From the Executive Editor

Money Today Executive Editor Sarbajeet K Sen on how the mutual fund industry has changed over the past two decades.
     Print Edition: June 2013

It was 20 years ago in July 1993 that Kothari Pioneer Mutual Fund set up shop in India as the first private sector fund house. Before that, mutual fund offerings were through the Unit Trust of India and a clutch of asset management companies (AMCs) floated by government-owned entities that included public sector banks, the Life Insurance Corporation and the General Insurance Corporation.

The mutual fund industry has witnessed a sea change over the past two decades. The industry's assets under management (AUM) have grown manifold, many new players have entered the fray while some have fallen off or merged (including Kothari Pioneer that was gobbled up by Franklin Templeton), new types of funds have been placed on the shelf and regulations have been tightened to ensure consumer protection.

At the end of 1993, the industry's AUM stood at Rs 47,000 crore. Today, it stands at over Rs 8,25,000 crore. From barely a dozen fund houses in March 1994 (which included five private companies), we have today a total of 43 AMCs offering 1,229 schemes including a plethora of options in fixed income, equity, gold and hybrid categories.

As our cover package for this annual mutual fund edition tells you, the regulatory framework under which the industry operates has been upgraded and tightened to make it progressively more consumer-friendly. This included caps on sector or company exposure, mandatory disclosure of net asset value of schemes on a daily basis, norms on advertisements to ensure that buyers are not misled and the game-changing regulation on 'no-load' (or no upfront commission) in August 2009 making mutual funds one of the cheapest options among financial investment products in terms of transaction costs for consumers.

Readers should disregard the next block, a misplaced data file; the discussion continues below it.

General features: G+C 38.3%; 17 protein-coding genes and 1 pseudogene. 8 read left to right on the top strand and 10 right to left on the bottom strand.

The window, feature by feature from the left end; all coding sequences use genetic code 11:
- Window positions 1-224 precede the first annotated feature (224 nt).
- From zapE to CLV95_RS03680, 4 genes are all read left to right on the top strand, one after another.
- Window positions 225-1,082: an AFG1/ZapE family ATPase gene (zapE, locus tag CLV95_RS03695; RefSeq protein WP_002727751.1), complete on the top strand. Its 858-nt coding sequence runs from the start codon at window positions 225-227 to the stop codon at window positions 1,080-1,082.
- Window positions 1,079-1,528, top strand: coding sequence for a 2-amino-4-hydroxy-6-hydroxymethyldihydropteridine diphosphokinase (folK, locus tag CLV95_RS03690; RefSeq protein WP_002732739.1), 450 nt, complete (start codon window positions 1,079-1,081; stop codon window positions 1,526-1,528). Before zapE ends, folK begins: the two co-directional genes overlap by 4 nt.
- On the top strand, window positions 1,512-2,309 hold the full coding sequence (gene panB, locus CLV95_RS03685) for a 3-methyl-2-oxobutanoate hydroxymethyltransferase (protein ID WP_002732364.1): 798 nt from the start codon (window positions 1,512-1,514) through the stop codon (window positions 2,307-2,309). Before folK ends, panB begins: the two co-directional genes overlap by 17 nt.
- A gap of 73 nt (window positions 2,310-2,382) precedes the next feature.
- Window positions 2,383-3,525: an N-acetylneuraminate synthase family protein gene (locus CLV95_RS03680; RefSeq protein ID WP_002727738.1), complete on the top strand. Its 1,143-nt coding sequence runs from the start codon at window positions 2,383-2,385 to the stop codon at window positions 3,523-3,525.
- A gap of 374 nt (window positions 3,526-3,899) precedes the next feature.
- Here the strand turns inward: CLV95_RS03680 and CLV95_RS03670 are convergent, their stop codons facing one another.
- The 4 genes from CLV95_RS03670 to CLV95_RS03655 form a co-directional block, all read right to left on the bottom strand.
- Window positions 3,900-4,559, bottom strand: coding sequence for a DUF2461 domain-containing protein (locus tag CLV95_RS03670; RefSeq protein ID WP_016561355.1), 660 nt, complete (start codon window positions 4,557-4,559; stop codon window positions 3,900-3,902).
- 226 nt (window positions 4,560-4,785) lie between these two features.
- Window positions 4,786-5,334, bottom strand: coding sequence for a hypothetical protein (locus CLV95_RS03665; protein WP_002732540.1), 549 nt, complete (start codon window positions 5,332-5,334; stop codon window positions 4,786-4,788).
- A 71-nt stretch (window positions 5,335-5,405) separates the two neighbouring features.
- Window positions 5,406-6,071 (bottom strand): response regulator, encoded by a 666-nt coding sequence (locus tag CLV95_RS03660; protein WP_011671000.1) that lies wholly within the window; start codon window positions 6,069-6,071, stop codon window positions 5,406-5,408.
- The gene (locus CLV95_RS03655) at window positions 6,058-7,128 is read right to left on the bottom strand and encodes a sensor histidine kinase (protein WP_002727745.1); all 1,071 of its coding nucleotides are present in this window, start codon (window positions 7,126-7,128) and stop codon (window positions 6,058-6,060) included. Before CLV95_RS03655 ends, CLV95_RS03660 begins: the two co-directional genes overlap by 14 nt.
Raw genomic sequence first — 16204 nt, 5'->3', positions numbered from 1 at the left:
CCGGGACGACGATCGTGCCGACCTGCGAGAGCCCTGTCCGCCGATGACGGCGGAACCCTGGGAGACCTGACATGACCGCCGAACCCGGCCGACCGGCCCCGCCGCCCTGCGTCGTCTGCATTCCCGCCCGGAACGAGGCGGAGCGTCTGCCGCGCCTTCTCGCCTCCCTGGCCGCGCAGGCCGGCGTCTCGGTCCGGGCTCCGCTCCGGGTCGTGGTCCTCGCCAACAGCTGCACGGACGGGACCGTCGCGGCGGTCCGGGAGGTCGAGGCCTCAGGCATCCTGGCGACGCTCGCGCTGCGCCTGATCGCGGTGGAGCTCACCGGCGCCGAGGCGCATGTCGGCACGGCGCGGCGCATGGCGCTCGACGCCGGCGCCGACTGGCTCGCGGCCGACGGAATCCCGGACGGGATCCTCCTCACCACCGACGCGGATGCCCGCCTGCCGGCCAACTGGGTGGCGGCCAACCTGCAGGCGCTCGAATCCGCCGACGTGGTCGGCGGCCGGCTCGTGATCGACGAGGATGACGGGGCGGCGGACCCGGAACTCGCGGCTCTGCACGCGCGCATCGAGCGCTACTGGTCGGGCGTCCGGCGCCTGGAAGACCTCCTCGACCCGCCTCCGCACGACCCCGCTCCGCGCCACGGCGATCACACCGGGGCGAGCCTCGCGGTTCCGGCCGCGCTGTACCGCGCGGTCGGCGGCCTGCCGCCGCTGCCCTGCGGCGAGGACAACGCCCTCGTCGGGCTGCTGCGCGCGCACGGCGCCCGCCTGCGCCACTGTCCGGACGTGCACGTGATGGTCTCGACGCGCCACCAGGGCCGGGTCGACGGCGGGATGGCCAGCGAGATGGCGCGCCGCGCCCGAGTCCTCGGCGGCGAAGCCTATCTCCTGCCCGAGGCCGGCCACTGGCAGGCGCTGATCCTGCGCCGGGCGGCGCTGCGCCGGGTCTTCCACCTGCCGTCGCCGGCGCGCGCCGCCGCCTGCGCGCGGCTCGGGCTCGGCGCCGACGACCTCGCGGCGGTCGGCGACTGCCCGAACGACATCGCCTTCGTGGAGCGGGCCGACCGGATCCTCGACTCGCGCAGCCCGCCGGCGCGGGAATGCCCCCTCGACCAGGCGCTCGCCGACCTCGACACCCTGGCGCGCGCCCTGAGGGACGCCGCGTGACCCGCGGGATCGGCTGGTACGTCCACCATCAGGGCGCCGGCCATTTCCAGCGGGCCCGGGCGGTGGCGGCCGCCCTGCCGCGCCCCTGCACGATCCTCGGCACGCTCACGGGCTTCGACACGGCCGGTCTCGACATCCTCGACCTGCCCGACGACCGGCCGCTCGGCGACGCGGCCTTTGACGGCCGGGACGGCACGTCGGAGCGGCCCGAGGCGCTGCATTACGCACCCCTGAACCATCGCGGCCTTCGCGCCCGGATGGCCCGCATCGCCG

Amid these changes, the better performing funds have rewarded investors with consistent returns. Some funds, such as Reliance Growth Fund, HDFC Equity Fund and Franklin India Prima Fund have returned more than 20% CAGR over 15-20 years.

In this issue, we bring to you the funds that emerged as the best performing ones in 2012-13, the 20th year of mutual fund reforms.

Mutual funds, which enable investors to leverage the power of various asset classes with the help of professional expertise, remain one of the best investment vehicles, especially for those who do not understand the markets or lack time to track developments on a regular basis. A glance through the rankings could give you a fair idea of the funds that you should be looking at while making that investment decision.

However, as mutual funds say: past performance is not an indicator of future performance. There could be new funds doing better in the coming months. So, do your homework and pick your advisor's brain to structure your portfolio appropriately.

Executive Editor

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